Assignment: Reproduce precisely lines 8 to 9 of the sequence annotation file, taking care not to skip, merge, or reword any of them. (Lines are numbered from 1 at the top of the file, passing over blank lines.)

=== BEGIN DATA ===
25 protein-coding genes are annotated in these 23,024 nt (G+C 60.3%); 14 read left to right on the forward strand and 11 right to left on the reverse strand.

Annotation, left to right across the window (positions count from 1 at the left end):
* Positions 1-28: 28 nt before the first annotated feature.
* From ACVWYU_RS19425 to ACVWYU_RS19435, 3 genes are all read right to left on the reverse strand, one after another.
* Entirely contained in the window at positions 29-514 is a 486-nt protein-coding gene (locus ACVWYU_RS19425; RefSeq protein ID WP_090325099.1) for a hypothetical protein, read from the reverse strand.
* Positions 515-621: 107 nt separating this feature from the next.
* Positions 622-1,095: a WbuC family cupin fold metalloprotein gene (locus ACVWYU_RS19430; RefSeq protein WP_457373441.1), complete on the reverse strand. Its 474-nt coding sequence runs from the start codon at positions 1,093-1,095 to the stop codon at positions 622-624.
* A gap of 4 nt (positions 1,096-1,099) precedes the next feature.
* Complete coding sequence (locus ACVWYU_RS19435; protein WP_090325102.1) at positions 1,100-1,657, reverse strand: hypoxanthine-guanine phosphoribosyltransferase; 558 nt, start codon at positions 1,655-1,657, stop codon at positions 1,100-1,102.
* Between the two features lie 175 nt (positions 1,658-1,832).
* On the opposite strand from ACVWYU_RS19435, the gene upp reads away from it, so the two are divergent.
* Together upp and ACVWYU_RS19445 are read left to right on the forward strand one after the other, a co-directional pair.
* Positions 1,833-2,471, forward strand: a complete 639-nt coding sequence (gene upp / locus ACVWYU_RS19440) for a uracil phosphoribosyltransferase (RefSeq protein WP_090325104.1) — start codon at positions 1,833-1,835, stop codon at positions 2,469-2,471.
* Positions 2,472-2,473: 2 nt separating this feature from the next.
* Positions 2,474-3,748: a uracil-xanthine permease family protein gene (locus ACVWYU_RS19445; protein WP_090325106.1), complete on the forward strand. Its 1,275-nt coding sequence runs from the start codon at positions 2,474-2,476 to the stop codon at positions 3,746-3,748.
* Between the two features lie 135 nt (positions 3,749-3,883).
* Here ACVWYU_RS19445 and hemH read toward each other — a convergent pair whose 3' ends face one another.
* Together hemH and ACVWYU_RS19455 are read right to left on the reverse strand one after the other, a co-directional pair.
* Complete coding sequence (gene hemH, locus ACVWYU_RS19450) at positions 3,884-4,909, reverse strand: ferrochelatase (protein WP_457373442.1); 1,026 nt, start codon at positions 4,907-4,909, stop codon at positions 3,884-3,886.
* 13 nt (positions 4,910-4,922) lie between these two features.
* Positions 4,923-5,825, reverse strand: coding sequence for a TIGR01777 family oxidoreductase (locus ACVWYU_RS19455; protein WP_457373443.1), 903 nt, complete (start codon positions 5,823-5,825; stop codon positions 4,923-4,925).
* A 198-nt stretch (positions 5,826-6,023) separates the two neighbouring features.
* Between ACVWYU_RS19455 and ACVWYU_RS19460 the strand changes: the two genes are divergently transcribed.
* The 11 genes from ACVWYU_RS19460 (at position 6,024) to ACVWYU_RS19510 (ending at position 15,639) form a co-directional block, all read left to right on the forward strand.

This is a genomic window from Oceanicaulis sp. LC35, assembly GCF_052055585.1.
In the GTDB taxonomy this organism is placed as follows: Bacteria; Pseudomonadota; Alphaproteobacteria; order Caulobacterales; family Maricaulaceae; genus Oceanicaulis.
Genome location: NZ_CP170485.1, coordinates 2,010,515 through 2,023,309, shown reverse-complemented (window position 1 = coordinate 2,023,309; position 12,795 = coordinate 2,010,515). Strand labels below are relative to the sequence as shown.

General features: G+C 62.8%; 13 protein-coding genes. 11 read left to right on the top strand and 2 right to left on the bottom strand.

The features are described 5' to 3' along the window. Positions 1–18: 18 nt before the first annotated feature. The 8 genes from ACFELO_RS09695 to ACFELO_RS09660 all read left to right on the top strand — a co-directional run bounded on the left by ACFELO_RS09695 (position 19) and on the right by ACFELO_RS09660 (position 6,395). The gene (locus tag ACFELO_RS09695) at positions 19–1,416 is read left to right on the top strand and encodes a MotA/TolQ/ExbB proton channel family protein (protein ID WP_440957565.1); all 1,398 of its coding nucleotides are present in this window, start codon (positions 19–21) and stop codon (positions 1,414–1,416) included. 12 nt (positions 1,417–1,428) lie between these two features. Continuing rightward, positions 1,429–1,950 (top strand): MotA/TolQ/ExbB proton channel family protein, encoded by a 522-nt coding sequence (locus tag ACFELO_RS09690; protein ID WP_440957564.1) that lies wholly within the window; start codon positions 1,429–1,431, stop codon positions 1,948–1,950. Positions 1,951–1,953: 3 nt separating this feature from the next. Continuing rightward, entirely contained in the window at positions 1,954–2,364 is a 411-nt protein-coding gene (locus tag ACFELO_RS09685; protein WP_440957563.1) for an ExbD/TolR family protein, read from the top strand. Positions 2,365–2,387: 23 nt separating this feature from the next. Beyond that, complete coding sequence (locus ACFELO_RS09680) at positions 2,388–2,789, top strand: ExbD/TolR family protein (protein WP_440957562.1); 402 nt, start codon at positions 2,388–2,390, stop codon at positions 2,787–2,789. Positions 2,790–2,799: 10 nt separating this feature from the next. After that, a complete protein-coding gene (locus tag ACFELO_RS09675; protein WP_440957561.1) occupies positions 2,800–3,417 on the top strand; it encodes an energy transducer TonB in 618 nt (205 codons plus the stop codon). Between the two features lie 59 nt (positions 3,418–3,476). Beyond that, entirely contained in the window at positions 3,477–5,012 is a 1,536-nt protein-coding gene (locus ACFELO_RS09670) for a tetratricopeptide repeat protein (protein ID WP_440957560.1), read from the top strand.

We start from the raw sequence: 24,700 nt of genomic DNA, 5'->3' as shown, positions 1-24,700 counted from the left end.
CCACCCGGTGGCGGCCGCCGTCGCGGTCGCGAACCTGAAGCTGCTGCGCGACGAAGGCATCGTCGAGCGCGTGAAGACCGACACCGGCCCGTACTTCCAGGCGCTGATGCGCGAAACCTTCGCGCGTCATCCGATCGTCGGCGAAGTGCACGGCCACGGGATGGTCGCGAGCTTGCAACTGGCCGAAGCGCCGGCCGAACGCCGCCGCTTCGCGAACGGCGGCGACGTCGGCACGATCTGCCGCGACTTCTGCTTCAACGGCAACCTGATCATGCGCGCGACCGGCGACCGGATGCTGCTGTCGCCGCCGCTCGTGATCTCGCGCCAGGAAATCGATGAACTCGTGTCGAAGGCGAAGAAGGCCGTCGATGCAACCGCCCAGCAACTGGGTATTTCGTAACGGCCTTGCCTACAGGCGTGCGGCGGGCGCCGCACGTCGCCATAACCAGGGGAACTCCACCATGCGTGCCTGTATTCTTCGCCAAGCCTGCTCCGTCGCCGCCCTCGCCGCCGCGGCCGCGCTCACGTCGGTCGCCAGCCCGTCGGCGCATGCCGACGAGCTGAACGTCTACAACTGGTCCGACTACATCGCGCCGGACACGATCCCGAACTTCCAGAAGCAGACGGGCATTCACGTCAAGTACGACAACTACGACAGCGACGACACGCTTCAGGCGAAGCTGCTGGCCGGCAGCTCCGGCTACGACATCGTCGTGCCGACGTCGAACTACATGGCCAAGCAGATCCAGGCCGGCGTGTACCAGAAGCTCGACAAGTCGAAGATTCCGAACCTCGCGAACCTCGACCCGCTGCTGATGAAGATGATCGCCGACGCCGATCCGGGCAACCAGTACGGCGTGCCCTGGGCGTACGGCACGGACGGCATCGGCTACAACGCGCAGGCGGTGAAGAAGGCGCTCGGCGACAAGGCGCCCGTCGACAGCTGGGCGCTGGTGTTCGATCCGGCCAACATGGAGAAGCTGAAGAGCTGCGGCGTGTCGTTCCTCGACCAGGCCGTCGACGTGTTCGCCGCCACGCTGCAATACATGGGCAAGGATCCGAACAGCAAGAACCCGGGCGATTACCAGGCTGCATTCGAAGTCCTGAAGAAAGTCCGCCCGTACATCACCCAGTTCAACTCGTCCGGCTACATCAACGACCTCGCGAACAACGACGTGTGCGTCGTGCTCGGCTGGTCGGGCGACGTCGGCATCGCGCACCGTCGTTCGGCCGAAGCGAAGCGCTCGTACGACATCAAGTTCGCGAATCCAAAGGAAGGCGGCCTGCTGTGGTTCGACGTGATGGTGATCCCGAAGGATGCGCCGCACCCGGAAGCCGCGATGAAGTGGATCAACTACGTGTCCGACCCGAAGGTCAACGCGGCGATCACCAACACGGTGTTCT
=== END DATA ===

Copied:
* A gap of 4 nt (positions 1,096-1,099) precedes the next feature.
* Complete coding sequence (locus ACVWYU_RS19435; protein WP_090325102.1) at positions 1,100-1,657, reverse strand: hypoxanthine-guanine phosphoribosyltransferase; 558 nt, start codon at positions 1,655-1,657, stop codon at positions 1,100-1,102.